[Jeff Roberson / AP]
Senatorial nominee from Missouri Todd Akin made televised remarks yesterday that included the assertion:
...from what I understand from doctors [pregnancy after rape] is really rare. If it's a legitimate rape, the female body has ways to try and shut that whole thing down.
It's unclear how common this and similar misconceptions may be, or to what extent they realistically influence productive conversation. Federal Judge Leon Holmes has been quoted in the past:
Concern for rape victims is a red herring, because conceptions from rape occur with approximately the same frequency as snowfall in Miami.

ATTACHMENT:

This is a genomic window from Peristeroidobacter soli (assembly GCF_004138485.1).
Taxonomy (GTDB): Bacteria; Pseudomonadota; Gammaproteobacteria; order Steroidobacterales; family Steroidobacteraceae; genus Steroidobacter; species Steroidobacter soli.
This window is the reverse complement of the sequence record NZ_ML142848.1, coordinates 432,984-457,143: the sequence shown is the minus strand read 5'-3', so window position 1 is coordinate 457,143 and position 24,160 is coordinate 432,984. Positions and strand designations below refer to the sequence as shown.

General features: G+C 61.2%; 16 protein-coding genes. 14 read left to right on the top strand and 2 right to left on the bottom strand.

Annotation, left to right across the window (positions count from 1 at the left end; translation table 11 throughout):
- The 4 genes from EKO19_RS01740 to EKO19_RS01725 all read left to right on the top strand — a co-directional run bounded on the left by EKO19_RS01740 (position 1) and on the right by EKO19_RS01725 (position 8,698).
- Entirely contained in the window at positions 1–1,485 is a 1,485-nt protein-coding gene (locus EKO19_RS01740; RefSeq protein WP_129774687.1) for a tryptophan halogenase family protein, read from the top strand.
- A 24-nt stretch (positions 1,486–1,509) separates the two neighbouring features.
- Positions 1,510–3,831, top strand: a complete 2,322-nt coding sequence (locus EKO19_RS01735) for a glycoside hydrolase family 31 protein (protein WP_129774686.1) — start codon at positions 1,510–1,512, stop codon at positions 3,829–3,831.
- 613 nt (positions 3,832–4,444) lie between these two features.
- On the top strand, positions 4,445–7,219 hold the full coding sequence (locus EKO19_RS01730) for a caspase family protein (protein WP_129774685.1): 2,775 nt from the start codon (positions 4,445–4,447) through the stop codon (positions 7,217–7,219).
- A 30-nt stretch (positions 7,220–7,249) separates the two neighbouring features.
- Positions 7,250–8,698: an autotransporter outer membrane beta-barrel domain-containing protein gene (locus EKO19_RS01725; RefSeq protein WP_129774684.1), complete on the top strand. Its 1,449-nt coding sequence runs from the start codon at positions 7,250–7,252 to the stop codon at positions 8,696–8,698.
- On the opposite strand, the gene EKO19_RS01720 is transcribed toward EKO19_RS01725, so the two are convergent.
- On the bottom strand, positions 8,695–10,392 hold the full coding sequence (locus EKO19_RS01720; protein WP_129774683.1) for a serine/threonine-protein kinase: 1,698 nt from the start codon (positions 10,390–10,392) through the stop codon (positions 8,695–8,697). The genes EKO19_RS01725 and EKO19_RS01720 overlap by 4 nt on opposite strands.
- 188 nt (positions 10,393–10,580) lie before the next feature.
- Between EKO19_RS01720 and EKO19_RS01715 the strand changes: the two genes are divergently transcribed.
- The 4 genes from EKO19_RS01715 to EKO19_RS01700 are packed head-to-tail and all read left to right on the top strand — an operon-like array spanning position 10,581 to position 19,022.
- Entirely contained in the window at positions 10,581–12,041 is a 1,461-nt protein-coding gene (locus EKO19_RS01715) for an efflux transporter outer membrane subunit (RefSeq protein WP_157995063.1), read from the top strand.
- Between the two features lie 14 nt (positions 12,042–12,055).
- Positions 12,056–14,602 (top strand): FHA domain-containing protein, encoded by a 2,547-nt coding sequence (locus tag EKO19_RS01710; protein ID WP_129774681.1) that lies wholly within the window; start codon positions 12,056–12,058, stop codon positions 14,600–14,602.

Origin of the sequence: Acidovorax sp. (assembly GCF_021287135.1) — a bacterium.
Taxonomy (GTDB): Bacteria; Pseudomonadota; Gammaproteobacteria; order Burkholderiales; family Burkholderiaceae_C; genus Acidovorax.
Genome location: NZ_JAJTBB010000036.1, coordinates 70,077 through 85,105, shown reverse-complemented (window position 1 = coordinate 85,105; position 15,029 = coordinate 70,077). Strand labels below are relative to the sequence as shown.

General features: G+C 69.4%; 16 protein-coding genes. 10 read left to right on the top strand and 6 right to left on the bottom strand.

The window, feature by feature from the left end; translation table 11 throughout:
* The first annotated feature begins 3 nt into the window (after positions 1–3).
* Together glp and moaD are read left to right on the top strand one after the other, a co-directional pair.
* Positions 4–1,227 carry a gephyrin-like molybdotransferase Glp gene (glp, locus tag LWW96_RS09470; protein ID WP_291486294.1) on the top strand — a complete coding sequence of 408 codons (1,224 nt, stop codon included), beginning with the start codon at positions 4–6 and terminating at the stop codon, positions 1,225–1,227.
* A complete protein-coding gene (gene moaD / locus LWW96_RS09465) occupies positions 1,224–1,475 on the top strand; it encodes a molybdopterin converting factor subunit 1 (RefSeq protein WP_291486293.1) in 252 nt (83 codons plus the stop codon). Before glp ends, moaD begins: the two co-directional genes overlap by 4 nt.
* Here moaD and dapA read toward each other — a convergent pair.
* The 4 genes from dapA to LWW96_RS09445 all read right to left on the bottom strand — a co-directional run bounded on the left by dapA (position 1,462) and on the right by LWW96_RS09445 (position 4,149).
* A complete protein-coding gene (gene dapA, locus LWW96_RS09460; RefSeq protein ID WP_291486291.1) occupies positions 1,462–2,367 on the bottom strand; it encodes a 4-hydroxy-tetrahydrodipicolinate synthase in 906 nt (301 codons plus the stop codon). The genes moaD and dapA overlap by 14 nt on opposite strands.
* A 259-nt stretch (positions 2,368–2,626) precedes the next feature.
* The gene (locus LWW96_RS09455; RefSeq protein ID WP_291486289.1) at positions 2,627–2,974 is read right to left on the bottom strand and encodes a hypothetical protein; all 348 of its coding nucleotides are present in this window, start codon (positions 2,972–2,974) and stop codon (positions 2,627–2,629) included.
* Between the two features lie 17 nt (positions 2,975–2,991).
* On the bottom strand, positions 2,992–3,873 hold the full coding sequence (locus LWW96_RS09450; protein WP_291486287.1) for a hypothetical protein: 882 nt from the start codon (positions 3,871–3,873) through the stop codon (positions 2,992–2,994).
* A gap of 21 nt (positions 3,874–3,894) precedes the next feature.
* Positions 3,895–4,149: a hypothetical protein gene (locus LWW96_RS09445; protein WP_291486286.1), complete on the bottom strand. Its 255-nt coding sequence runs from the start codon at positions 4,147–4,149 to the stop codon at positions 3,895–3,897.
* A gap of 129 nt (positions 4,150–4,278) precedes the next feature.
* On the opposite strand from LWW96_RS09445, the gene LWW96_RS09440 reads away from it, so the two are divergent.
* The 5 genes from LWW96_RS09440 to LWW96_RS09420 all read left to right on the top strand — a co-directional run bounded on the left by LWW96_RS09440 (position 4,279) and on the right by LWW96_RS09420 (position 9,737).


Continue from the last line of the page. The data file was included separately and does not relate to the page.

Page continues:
In light of the pervasiveness of the abortion conversation, it's worth reviewing what we know about this aspect of reproductive physiology.
From a holistic perspective, one might hypothesize that a woman's body could respond to the extreme stress and trauma of enduring rape in such a way that she would be physiologically more likely to miscarry (or not to conceive at all). There is a multi-million dollar alternative reproductive health market aimed at optimizing an environment for conception -- sexual positions, foods, colors, aromas, feng shui -- so there could be something to a theory that the other, much darker end of that spectrum functions analogously.